- What personal, cultural, and spiritual values contribute to your worldview and philosophy of nursing?
Morality is habitual. It shapes the character of individuals and communities. Health professionals must exhibit the three subgroups of morality: personal, societal, and the morality of the health professions and its institutions. Personal morality comprises of values, duties, actions and character that a person accepts as relevant for his/her life. As a health professional, personal morality helps you to understand and respect the personal morality of patients, staff mates, and other people you come into professional contact. Integrity is an essential resource in the professional life. Integrity it is among the values that makeup personal morality. Personal integrity is a personal’s commitment to live a moral life. A professional nurse of integrity must be honest, reliable and not hypocritical. Also, in nursing the person of integrity fulfills the obligations of his professional life. Therefore, moral integrity is the awareness of doing morally right thing.
- How do these values shape or influence your nursing practice?
Societal/ cultural morality comprises values and ideas of duty. They emanate from religious, philosophic, and anthropologic beliefs about humans and their relationship with God. Cultural morality is contained in laws, customs and policies. For example, everyone has an equal chance at life, liberty and the pursuit of happiness. However, the current health care debates deal with the morality of abortion and assisted suicide. Professional morality in nursing promotes moral responsibility, values and characters that do not apply equally or at all to others in the society. For example, citizens are not required to provide medical attention to one another.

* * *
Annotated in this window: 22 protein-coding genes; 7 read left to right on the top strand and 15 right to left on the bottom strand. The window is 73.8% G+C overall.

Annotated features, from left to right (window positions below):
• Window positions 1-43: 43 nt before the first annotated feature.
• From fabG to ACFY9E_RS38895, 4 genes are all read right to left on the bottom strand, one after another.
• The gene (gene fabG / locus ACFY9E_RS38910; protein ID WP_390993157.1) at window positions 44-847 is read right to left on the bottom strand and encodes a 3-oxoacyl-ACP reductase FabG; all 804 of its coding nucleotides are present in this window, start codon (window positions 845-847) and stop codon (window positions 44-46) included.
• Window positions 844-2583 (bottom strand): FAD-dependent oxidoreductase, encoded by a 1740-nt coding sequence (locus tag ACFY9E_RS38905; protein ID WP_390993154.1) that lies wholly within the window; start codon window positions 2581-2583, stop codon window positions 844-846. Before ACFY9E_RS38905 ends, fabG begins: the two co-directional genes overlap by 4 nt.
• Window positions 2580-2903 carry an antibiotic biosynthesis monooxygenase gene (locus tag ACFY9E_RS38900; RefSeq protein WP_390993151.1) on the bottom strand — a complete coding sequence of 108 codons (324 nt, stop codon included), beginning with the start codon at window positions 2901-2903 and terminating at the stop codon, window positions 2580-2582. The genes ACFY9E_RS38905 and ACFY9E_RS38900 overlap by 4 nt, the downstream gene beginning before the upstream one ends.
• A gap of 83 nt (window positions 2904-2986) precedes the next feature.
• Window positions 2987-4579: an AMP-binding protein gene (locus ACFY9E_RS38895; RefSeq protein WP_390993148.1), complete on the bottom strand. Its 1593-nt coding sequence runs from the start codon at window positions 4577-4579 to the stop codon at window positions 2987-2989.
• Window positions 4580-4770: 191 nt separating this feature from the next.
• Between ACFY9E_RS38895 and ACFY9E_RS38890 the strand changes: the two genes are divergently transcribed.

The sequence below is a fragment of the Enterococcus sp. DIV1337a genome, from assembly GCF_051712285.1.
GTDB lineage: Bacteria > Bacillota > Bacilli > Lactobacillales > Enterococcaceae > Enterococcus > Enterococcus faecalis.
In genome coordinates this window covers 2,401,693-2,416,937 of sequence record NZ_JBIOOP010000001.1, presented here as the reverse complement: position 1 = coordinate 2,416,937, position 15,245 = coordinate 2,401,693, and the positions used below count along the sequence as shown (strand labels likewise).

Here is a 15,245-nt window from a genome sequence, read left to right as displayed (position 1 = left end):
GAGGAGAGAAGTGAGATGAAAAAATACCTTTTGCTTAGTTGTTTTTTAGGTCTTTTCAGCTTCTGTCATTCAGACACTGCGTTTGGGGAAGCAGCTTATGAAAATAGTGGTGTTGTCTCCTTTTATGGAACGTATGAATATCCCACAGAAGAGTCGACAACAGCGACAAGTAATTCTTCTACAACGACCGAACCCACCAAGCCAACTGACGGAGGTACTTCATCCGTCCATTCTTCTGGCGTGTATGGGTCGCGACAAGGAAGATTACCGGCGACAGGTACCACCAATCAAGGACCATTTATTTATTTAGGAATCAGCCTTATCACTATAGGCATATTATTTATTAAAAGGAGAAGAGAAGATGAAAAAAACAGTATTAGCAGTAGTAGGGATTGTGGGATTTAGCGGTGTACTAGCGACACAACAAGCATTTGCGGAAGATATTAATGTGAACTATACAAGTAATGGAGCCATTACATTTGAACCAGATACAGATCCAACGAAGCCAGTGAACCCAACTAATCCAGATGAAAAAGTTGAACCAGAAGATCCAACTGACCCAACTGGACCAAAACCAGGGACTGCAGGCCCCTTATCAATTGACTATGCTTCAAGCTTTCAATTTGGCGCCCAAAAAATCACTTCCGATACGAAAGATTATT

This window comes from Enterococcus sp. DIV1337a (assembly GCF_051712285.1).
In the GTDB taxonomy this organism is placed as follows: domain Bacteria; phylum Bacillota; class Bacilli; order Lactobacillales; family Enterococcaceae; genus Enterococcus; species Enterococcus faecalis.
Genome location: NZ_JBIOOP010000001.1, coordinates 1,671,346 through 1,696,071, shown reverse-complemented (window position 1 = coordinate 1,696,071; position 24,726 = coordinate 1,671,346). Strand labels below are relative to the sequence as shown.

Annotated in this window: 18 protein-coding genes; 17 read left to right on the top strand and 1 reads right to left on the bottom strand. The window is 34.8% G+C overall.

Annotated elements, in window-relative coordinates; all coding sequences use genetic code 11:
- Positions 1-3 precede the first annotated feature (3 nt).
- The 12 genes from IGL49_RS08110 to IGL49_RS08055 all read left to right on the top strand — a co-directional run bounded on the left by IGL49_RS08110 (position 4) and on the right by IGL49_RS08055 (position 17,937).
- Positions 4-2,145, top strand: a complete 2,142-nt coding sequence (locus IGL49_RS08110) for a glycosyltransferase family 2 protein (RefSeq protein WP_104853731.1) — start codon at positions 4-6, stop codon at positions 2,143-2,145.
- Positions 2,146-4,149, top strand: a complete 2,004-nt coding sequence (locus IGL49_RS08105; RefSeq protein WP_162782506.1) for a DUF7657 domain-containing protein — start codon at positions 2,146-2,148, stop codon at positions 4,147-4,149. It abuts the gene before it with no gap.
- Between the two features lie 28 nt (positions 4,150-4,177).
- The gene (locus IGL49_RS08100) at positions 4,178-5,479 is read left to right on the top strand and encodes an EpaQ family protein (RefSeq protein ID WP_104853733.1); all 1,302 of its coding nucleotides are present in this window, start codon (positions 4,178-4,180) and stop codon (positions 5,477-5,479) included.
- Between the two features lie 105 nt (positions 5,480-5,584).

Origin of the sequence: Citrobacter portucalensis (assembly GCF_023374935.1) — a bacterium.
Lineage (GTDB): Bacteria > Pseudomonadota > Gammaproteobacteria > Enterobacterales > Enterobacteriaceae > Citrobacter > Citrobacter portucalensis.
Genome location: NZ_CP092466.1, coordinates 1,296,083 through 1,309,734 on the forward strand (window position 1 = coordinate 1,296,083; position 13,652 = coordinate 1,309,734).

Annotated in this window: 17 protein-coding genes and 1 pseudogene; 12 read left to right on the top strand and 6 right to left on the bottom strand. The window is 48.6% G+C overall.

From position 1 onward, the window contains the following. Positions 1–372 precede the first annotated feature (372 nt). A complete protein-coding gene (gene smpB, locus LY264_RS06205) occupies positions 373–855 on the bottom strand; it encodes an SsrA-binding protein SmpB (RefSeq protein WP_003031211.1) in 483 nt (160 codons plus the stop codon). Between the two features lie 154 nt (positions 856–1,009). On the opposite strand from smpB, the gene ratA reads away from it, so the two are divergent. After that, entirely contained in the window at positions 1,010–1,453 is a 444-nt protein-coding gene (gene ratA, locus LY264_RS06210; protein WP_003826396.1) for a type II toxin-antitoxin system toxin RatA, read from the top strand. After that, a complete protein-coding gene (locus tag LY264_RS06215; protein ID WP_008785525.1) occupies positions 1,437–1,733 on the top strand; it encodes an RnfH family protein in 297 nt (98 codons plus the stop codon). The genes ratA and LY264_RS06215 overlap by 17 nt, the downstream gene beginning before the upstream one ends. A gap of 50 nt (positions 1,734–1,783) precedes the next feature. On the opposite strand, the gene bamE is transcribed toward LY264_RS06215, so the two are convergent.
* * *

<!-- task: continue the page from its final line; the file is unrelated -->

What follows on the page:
- Define values, morals, and ethics in the context of your obligation to nursing practice.
Values can be referred as the means that have emerged to identify intrinsic things that a person, group or society holds dear or adheres to. Morals are established guidelines of the society and behavior that dictate the way things ought to be and the types of things we should value (Purtilo, 2010). Morals are standards accepted by the society allowing the assumptions on which morality is based. Morality is what individuals and groups feel strongly about what is right and wrong. Its goal is to protect high quality of life for an individual or the community. In addition, moral values are essentials in the nursing profession. However, not all values are moral values. Ethics is a health restoring resource. Ethics provides a language and procedures for evaluating the components of personal, societal, and group morality. Ethics in nursing are used to clarify, organize and critique morality (Purtilo, 2010). Therefore, ethics is a discipline that uses unique methods and approaches to examine ethical situations.
- Explain how your personal values, philosophy, and world view may conflict with your obligation to practice, creating an ethical dilemma.